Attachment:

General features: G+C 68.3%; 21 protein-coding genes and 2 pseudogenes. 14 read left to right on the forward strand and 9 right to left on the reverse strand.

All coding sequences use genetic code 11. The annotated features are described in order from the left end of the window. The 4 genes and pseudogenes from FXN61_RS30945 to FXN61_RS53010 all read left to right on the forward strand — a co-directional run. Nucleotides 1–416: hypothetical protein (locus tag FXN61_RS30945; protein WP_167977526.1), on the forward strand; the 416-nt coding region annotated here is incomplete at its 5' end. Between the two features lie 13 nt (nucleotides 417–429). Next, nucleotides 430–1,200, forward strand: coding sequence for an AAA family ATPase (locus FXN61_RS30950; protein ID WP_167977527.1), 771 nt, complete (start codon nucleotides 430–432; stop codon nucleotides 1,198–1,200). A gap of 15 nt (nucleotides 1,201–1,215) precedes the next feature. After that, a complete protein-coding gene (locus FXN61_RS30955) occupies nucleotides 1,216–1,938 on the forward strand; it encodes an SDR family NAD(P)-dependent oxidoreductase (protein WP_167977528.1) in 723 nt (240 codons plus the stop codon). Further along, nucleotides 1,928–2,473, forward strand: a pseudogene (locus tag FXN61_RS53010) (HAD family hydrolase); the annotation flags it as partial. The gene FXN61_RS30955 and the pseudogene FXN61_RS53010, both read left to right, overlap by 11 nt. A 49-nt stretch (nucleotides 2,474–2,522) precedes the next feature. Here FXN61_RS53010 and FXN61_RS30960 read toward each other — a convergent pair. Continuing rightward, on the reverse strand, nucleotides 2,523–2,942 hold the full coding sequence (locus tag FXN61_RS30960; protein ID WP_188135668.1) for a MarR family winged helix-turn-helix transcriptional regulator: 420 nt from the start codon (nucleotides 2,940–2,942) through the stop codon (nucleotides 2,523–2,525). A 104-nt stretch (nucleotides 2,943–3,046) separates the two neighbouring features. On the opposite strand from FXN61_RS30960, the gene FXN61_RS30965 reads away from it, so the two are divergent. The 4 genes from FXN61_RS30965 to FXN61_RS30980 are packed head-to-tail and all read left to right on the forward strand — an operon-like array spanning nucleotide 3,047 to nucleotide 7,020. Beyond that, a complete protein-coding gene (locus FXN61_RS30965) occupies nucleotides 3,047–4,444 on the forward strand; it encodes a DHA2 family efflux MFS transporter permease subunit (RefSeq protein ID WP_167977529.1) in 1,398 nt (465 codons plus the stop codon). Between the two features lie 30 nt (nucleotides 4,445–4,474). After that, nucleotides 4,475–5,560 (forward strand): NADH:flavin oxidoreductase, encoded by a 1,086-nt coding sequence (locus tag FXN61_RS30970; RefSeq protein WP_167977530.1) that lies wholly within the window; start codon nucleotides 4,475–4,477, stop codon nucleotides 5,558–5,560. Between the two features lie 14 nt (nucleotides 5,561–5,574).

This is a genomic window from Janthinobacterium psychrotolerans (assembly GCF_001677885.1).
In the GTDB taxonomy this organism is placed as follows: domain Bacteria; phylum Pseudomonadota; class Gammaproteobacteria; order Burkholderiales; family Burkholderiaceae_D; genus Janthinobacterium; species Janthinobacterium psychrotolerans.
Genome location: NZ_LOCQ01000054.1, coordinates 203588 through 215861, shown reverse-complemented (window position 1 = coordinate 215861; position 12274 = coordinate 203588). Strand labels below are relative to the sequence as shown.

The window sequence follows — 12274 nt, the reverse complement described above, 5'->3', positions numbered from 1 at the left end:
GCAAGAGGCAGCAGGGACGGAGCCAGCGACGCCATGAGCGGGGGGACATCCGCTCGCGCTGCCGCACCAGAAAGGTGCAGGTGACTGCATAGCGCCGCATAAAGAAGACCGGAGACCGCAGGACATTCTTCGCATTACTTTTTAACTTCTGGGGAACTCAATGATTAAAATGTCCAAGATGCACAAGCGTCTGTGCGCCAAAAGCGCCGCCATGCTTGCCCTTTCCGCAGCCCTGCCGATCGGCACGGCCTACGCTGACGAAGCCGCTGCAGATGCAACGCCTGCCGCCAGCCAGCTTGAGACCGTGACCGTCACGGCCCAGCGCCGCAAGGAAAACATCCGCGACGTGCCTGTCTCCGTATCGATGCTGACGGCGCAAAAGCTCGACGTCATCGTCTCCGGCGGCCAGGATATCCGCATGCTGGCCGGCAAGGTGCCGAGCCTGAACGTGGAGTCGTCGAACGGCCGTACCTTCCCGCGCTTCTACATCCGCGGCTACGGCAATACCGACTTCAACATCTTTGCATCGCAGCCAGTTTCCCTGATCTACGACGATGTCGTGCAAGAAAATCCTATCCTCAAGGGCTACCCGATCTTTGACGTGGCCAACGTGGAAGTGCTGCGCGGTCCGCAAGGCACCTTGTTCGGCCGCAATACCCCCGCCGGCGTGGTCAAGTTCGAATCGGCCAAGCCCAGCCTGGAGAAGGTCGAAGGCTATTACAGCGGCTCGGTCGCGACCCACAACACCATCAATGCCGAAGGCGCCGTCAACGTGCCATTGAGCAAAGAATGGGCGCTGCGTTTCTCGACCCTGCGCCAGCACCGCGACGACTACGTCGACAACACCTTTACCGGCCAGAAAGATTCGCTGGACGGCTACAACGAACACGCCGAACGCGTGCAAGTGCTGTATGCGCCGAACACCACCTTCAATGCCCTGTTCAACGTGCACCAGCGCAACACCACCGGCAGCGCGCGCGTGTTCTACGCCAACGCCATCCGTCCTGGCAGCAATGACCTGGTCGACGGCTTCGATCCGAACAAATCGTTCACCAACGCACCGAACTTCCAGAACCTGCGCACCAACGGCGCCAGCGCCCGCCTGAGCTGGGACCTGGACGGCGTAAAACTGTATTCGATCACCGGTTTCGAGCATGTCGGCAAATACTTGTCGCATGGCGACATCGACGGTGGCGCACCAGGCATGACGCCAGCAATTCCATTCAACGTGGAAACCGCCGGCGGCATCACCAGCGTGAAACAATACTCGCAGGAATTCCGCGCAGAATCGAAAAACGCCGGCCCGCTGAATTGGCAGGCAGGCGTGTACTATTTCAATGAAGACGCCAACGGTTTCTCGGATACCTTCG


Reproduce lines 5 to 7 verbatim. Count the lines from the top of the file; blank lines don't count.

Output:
Genome location: NZ_LOCQ01000054.1, coordinates 203588 through 215861, shown reverse-complemented (window position 1 = coordinate 215861; position 12274 = coordinate 203588). Strand labels below are relative to the sequence as shown.

The window sequence follows — 12274 nt, the reverse complement described above, 5'->3', positions numbered from 1 at the left end:
GCAAGAGGCAGCAGGGACGGAGCCAGCGACGCCATGAGCGGGGGGACATCCGCTCGCGCTGCCGCACCAGAAAGGTGCAGGTGACTGCATAGCGCCGCATAAAGAAGACCGGAGACCGCAGGACATTCTTCGCATTACTTTTTAACTTCTGGGGAACTCAATGATTAAAATGTCCAAGATGCACAAGCGTCTGTGCGCCAAAAGCGCCGCCATGCTTGCCCTTTCCGCAGCCCTGCCGATCGGCACGGCCTACGCTGACGAAGCCGCTGCAGATGCAACGCCTGCCGCCAGCCAGCTTGAGACCGTGACCGTCACGGCCCAGCGCCGCAAGGAAAACATCCGCGACGTGCCTGTCTCCGTATCGATGCTGACGGCGCAAAAGCTCGACGTCATCGTCTCCGGCGGCCAGGATATCCGCATGCTGGCCGGCAAGGTGCCGAGCCTGAACGTGGAGTCGTCGAACGGCCGTACCTTCCCGCGCTTCTACATCCGCGGCTACGGCAATACCGACTTCAACATCTTTGCATCGCAGCCAGTTTCCCTGATCTACGACGATGTCGTGCAAGAAAATCCTATCCTCAAGGGCTACCCGATCTTTGACGTGGCCAACGTGGAAGTGCTGCGCGGTCCGCAAGGCACCTTGTTCGGCCGCAATACCCCCGCCGGCGTGGTCAAGTTCGAATCGGCCAAGCCCAGCCTGGAGAAGGTCGAAGGCTATTACAGCGGCTCGGTCGCGACCCACAACACCATCAATGCCGAAGGCGCCGTCAACGTGCCATTGAGCAAAGAATGGGCGCTGCGTTTCTCGACCCTGCGCCAGCACCGCGACGACTACGTCGACAACACCTTTACCGGCCAGAAAGATTCGCTGGACGGCTACAACGAACACGCCGAACGCGTGCAAGTGCTGTATGCGCCGAACACCACCTTCAATGCCCTGTTCAACGTGCACCAGCGCAACACCACCGGCAGCGCGCGCGTGTTCTACGCCAACGCCATCCGTCCTGGCAGCAATGACCTGGTCGACGGCTTCGATCCGAACAAATCGTTCACCAACGCACCGAACTTCCAGAACCTGCGCACCAACGGCGCCAGCGCCCGCCTGAGCTGGGACCTGGACGGCGTAAAACTGTATTCGATCACCGGTTTCGAGCATGTCGGCAAATACTTGTCGCATGGCGACATCGACGGTGGCGCACCAGGCATGACGCCAGCAATTCCATTCAACGTGGAAACCGCCGGCGGCATCACCAGCGTGAAACAATACTCGCAGGAATTCCGCGCAGAATCGAAAAACGCCGGCCCGCTGAATTGGCAGGCAGGCGTGTACTATTTCAATGAAGACGCCAACGGTTTCTCGGATACCTTCG